MARTIN LIPTON

HERBERT M. WACHTELL

PAUL VIZCARRONDO, JR.

THEODORE N. MIRVIS

EDWARD D. HERLIHY

DANIEL A. NEFF

ANDREW R. BROWNSTEIN

MARC WOLINSKY

STEVEN A. ROSENBLUM

JOHN F. SAVARESE

SCOTT K. CHARLES

JODI J. SCHWARTZ

ADAM O. EMMERICH

RALPH M. LEVENE

RICHARD G. MASON

DAVID M. SILK

ROBIN PANOVKA

DAVID A. KATZ

ILENE KNABLE GOTTS

JEFFREY M. WINTNER

TREVOR S. NORWITZ

BEN M. GERMANA

ANDREW J. NUSSBAUM

RACHELLE SILVERBERG

STEVEN A. COHEN

DEBORAH L. PAUL

DAVID C. KARP

RICHARD K. KIM

JOSHUA R. CAMMAKER

MARK GORDON

JOSEPH D. LARSON

JEANNEMARIE O’BRIEN

WAYNE M. CARLIN

STEPHEN R. DiPRIMA

NICHOLAS G. DEMMO

IGOR KIRMAN

JONATHAN M. MOSES

T. EIKO STANGE

JOHN F. LYNCH

WILLIAM SAVITT

51 WEST 52ND STREET

NEW YORK, N.Y. 10019-6150

 

TELEPHONE: (212) 403 -1000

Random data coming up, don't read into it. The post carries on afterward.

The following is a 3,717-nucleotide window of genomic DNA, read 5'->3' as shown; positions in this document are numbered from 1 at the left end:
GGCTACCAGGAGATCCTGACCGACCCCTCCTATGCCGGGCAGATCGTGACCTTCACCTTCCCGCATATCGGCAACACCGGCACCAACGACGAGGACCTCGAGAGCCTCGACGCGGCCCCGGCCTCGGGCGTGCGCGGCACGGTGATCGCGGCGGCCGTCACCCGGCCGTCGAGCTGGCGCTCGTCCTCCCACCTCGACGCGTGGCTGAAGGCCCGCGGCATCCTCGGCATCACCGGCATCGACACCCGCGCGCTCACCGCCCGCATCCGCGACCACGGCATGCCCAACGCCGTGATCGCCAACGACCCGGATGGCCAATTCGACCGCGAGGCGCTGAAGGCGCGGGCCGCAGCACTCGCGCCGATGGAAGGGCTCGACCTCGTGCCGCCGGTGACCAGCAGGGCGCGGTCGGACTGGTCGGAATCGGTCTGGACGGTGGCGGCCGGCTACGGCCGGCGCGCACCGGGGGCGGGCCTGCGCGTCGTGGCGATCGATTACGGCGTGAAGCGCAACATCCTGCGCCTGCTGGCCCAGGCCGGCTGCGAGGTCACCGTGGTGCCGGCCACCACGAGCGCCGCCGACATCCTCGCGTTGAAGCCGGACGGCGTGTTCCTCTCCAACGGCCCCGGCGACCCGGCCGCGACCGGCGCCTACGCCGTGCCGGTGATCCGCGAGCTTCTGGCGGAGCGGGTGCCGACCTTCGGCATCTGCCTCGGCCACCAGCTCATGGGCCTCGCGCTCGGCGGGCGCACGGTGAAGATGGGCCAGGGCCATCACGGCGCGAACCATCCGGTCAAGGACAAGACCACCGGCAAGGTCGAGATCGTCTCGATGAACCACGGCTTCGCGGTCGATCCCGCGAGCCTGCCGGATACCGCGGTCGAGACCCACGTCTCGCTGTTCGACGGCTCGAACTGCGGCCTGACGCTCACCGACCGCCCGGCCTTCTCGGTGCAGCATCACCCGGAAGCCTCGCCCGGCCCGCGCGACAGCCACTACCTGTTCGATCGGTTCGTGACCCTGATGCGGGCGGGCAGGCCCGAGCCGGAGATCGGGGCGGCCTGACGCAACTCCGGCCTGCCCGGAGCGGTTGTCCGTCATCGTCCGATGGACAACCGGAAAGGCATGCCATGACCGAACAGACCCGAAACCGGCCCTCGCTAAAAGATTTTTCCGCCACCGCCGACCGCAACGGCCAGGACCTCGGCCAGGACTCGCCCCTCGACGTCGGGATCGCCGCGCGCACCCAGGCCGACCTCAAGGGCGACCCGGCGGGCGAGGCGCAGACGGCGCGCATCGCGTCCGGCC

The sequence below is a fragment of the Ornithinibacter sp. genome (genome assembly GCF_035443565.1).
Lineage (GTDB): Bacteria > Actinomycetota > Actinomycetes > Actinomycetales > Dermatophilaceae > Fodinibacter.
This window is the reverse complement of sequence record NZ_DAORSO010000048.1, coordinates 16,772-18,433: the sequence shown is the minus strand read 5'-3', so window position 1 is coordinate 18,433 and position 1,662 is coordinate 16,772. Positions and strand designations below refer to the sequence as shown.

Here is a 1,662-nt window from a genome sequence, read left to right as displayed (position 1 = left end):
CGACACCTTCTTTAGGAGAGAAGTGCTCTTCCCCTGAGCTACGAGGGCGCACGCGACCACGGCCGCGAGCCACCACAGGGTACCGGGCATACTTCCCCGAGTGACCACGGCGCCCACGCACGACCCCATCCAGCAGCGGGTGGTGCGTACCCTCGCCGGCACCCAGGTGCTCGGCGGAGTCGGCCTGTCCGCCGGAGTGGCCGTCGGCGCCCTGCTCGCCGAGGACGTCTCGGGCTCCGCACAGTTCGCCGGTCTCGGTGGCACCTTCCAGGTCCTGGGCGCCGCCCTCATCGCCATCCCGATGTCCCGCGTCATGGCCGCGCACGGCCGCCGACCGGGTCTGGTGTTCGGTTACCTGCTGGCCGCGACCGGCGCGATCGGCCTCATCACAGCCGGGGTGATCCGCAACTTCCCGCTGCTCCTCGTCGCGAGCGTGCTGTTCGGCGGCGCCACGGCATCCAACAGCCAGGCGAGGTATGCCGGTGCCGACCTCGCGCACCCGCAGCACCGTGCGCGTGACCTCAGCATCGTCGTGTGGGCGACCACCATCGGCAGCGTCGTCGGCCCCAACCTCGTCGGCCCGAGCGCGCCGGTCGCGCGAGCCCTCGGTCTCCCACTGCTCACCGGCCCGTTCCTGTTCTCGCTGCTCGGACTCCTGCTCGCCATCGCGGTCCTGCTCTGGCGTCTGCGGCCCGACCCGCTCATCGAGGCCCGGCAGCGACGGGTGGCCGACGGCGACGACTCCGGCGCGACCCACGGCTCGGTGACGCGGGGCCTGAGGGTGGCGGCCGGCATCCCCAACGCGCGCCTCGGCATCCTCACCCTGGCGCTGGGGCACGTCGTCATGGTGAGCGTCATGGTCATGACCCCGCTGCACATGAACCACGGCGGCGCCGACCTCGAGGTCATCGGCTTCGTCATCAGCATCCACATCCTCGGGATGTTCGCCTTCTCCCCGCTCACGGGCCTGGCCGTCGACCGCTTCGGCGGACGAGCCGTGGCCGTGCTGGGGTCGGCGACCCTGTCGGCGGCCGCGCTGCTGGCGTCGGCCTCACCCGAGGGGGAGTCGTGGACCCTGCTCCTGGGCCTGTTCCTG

FACSIMILE: (212) 403 -2000

 

 

ERIC M. ROSOF

GREGORY E. OSTLING

DAVID B. ANDERS

ANDREA K. WAHLQUIST

ADAM J. SHAPIRO

NELSON O. FITTS

JOSHUA M. HOLMES

DAVID E. SHAPIRO

DAMIAN G. DIDDEN

IAN BOCZKO

MATTHEW M. GUEST

DAVID E. KAHAN

DAVID K. LAM

BENJAMIN M. ROTH

JOSHUA A. FELTMAN

ELAINE P. GOLIN

EMIL A. KLEINHAUS

KARESSA L. CAIN

RONALD C. CHEN

GORDON S. MOODIE

DONGJU SONG

BRADLEY R. WILSON GRAHAM W. MELI

GREGORY E. PESSIN

CARRIE M. REILLY

MARK F. VEBLEN

VICTOR GOLDFELD

EDWARD J. LEE

BRANDON C. PRICE

KEVIN S. SCHWARTZ

MICHAEL S. BENN

SABASTIAN V. NILES

ALISON ZIESKE PREISS

TIJANA J. DVORNIC

JENNA E. LEVINE

RYAN A. McLEOD

ANITHA REDDY

JOHN L. ROBINSON

JOHN R. SOBOLEWSKI

STEVEN WINTER

 

GEORGE A. KATZ (1965-1989)

JAMES H. FOGELSON (1967-1991)

LEONARD M. ROSEN (1965-2014)

 

 

 

OF COUNSEL

WILLIAM T. ALLEN

MARTIN J.E. ARMS

MICHAEL H. BYOWITZ

GEORGE T. CONWAY III

KENNETH B. FORREST

SELWYN B. GOLDBERG

PETER C. HEIN

MEYER G. KOPLOW

LAWRENCE S. MAKOW

DOUGLAS K. MAYER

MARSHALL L. MILLER

PHILIP MINDLIN

ROBERT M. MORGENTHAU

DAVID S. NEILL

HAROLD S. NOVIKOFF LAWRENCE B. PEDOWITZ

ERIC S. ROBINSON

PATRICIA A. ROBINSON*

ERIC M. ROTH

PAUL K. ROWE

DAVID A. SCHWARTZ

MICHAEL J. SEGAL

ELLIOTT V. STEIN